Sad news out of the England, 14 year old Scott Marsden passed away in the hospital yesterday after collapsing during the final seconds of a Kickboxing bout this past Saturday.
Scott, of Sheffield, England was competing at an event that was not sanctioned by the British Kickboxing Council (BKC), which is the sports governing body according to the Daily Mail. The reason reported for the bout not being sanctioned by the BKC was that it was an under 16 fight that allowed kicks and punches to the head.
Naturally this tragedy has caused an uproar and raised questions. At what age should fighters be allowed to step in the ring and fight? This is a hot button in issue all over the world, but history proven that age isn’t really a determining factor in situations like this. According to a facebook post by the gym Marsden trained at, there was no sign that the fight needed to be stopped or that Scott was in trouble. The post also states that the referee stepped in as soon as he could which kept Scott from falling to the canvas and instead was laid down into the recovery position.
It is understandable that everyone is upset at this tragedy, but if the reports are correct this did not occur because someone did not do their job correctly. In the past these tragic instances such as these have gone under heavy criticism because of mistakes that were made by referee’s, promoters, ring doctors or corner men.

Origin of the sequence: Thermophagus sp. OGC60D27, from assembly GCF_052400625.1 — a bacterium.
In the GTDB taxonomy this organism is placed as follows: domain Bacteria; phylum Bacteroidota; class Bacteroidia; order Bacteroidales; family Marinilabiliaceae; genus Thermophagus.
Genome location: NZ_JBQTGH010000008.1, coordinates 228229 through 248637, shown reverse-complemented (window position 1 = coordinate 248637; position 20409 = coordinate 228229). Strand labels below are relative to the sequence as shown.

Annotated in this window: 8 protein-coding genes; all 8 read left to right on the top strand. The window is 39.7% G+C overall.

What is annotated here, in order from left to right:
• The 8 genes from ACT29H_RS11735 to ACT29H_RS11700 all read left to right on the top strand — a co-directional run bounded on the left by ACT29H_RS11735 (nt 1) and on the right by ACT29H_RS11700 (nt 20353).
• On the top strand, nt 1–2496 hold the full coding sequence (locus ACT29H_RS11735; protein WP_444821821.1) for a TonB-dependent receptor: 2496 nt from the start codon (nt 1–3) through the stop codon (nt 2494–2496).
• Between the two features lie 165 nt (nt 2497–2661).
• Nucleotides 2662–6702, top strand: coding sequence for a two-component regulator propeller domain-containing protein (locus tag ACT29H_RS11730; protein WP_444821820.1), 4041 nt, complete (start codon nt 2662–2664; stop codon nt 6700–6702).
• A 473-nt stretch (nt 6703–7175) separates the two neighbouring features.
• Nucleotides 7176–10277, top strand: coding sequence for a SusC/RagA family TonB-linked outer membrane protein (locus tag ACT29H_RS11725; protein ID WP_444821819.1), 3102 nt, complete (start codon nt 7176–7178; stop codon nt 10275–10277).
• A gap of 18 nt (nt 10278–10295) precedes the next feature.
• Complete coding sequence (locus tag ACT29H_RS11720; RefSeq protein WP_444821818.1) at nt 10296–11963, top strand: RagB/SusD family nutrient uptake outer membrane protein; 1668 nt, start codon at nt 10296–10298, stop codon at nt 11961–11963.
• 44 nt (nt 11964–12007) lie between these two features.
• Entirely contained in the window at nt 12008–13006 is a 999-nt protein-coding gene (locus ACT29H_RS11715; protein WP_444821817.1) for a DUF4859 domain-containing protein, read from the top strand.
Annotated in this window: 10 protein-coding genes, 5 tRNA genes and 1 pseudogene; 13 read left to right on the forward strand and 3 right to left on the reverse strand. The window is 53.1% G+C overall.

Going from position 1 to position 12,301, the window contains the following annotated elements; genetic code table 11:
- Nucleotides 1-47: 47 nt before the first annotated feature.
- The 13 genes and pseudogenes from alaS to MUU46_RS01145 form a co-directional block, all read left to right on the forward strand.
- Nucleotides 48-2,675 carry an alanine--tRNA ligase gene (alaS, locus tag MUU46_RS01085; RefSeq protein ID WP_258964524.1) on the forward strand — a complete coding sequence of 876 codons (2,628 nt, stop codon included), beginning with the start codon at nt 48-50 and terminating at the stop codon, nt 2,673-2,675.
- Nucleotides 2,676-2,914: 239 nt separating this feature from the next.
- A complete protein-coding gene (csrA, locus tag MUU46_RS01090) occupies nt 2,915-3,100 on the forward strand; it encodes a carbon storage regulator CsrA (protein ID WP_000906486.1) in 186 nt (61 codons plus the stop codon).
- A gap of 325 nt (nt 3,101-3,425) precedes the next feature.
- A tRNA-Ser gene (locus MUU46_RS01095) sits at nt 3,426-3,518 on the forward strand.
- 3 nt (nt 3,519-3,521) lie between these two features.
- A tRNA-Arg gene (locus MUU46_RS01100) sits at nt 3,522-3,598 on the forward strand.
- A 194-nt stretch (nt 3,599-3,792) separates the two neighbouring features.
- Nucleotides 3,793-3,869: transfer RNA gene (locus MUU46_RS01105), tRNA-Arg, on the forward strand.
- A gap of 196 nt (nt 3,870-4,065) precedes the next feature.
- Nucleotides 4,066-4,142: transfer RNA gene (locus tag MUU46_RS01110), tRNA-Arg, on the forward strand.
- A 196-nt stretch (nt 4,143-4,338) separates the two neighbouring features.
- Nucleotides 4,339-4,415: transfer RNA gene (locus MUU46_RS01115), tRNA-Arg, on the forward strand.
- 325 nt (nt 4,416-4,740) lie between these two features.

Death in combat sports seems to be more common in Mixed Martial Arts, but the three most recent incidents in Kickboxing have occurred in Australia and twice in the United States. The most notable is probably the death of Dennis Munson Jr in 2014. Munson is seen on video struggling to stay up right in his first amatuer Kickboxing bout, but the referee, ring doctor, or corner men do nothing to help the struggling fighter.
Like Scott’s fight, the event that Dennis Munson Jr fought at was not regulated. The state in which it took place (Wisconsin) did not have any type of regulatory body in place for Kickboxing at the time. Munson’s tragedy forced the state to look into the sanctioning of Kickboxing and eventually made changes to who regulates Kickboxing in the state.
(Click next to read about the other tragic deaths of Kickboxers in the ring)